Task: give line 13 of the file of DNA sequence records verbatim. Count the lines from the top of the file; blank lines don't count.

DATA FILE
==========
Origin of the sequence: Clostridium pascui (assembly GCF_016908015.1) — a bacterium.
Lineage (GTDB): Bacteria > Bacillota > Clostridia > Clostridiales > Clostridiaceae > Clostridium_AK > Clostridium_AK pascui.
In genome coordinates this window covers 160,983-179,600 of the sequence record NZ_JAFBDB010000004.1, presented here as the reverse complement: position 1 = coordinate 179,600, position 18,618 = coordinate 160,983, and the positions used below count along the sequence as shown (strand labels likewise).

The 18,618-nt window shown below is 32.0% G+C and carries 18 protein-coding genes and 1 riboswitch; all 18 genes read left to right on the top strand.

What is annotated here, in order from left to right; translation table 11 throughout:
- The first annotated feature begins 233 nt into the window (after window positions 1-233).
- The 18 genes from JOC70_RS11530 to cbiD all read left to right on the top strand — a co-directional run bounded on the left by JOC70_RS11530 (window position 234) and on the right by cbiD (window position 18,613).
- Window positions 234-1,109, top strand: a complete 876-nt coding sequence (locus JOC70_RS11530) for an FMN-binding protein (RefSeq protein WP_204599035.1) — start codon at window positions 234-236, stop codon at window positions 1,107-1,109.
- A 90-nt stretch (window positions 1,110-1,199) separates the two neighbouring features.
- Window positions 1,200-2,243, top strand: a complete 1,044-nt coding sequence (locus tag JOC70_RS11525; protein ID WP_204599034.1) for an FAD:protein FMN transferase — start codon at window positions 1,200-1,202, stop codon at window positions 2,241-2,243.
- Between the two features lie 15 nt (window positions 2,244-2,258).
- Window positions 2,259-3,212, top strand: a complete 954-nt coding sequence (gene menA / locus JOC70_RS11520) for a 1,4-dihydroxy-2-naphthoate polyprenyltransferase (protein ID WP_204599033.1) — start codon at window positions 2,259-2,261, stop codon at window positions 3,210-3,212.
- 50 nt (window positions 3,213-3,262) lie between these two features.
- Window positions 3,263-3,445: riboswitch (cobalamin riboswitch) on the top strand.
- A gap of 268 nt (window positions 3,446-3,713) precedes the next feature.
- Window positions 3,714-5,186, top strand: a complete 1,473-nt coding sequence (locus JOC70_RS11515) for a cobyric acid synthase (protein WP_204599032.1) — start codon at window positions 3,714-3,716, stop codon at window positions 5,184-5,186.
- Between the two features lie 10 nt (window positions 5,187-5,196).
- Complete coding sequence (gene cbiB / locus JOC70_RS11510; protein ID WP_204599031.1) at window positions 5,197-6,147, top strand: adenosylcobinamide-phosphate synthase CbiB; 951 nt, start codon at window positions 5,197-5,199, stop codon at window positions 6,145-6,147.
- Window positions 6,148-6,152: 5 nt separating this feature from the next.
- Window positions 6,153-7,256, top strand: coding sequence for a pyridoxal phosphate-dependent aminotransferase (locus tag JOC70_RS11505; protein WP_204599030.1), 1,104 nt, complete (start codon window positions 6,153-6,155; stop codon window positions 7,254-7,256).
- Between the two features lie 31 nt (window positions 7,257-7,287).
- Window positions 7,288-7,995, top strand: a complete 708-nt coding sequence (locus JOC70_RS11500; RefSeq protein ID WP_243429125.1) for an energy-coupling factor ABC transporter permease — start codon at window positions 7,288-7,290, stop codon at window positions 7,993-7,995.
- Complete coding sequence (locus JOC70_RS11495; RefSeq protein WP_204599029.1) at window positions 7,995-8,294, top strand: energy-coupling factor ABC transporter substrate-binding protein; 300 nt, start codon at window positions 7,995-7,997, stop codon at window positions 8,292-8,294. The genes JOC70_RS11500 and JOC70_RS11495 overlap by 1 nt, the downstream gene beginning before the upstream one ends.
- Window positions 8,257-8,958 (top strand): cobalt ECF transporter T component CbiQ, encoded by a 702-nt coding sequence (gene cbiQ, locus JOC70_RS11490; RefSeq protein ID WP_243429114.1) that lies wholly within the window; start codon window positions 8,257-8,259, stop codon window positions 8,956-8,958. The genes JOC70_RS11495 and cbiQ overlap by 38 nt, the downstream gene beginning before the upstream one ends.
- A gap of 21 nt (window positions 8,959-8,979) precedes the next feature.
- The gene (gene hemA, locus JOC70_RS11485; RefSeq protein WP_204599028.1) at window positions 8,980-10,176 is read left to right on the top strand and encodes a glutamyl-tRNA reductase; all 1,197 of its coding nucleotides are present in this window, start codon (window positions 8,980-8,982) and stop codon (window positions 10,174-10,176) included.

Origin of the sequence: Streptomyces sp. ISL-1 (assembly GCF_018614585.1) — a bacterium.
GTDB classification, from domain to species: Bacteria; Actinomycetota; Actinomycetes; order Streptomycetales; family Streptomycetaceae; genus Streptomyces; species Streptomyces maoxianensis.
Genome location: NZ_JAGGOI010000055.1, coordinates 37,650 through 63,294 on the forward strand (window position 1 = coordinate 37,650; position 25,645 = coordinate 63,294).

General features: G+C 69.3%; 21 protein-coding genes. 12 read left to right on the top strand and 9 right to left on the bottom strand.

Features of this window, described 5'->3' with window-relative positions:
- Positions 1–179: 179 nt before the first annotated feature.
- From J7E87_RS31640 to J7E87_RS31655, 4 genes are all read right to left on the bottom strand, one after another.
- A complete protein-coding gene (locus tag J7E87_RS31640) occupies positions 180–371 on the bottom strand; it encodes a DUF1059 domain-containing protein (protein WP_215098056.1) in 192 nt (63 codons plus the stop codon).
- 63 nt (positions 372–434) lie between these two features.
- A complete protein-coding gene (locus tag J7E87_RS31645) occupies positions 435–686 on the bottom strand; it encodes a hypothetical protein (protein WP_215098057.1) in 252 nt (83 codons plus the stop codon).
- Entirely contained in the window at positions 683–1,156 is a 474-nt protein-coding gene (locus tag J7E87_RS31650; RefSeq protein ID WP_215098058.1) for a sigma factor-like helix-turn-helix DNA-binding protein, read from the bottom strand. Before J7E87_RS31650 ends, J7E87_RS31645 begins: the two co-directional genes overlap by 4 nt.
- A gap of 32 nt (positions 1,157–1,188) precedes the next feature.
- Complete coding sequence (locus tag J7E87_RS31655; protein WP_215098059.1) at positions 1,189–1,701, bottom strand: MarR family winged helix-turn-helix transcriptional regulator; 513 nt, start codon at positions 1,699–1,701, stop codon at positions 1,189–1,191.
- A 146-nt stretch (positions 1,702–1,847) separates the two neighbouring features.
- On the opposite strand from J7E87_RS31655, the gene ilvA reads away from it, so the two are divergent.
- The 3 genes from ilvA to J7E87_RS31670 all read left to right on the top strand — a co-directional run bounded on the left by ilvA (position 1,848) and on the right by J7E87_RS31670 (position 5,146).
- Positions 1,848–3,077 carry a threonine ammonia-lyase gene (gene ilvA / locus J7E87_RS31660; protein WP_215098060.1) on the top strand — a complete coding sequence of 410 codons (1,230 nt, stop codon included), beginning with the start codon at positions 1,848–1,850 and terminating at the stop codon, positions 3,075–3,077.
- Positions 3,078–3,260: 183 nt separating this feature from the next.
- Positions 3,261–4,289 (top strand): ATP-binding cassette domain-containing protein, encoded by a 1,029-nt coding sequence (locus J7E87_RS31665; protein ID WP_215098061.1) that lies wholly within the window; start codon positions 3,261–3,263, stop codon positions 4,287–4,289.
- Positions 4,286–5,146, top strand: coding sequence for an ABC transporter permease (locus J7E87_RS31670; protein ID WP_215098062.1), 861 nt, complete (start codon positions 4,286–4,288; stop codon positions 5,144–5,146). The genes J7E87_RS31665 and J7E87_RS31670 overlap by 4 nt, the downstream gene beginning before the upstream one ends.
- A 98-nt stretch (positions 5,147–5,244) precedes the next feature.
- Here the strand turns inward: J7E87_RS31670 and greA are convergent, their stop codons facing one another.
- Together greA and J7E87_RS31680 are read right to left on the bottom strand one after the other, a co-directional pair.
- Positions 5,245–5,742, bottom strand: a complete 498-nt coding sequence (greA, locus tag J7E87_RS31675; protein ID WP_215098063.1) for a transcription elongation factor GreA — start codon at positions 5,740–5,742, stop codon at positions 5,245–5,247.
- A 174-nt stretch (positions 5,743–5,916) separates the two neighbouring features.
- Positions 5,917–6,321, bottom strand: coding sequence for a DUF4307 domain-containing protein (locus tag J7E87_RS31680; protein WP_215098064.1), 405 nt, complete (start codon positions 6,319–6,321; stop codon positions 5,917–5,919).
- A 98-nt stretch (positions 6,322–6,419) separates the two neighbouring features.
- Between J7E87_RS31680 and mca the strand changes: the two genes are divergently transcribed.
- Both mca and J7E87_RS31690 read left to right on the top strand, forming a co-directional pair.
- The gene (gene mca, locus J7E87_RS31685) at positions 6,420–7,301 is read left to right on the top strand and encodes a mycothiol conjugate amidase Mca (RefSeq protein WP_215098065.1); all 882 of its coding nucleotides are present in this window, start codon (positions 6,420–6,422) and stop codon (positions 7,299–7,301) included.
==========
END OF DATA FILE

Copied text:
- 50 nt (window positions 3,213-3,262) lie between these two features.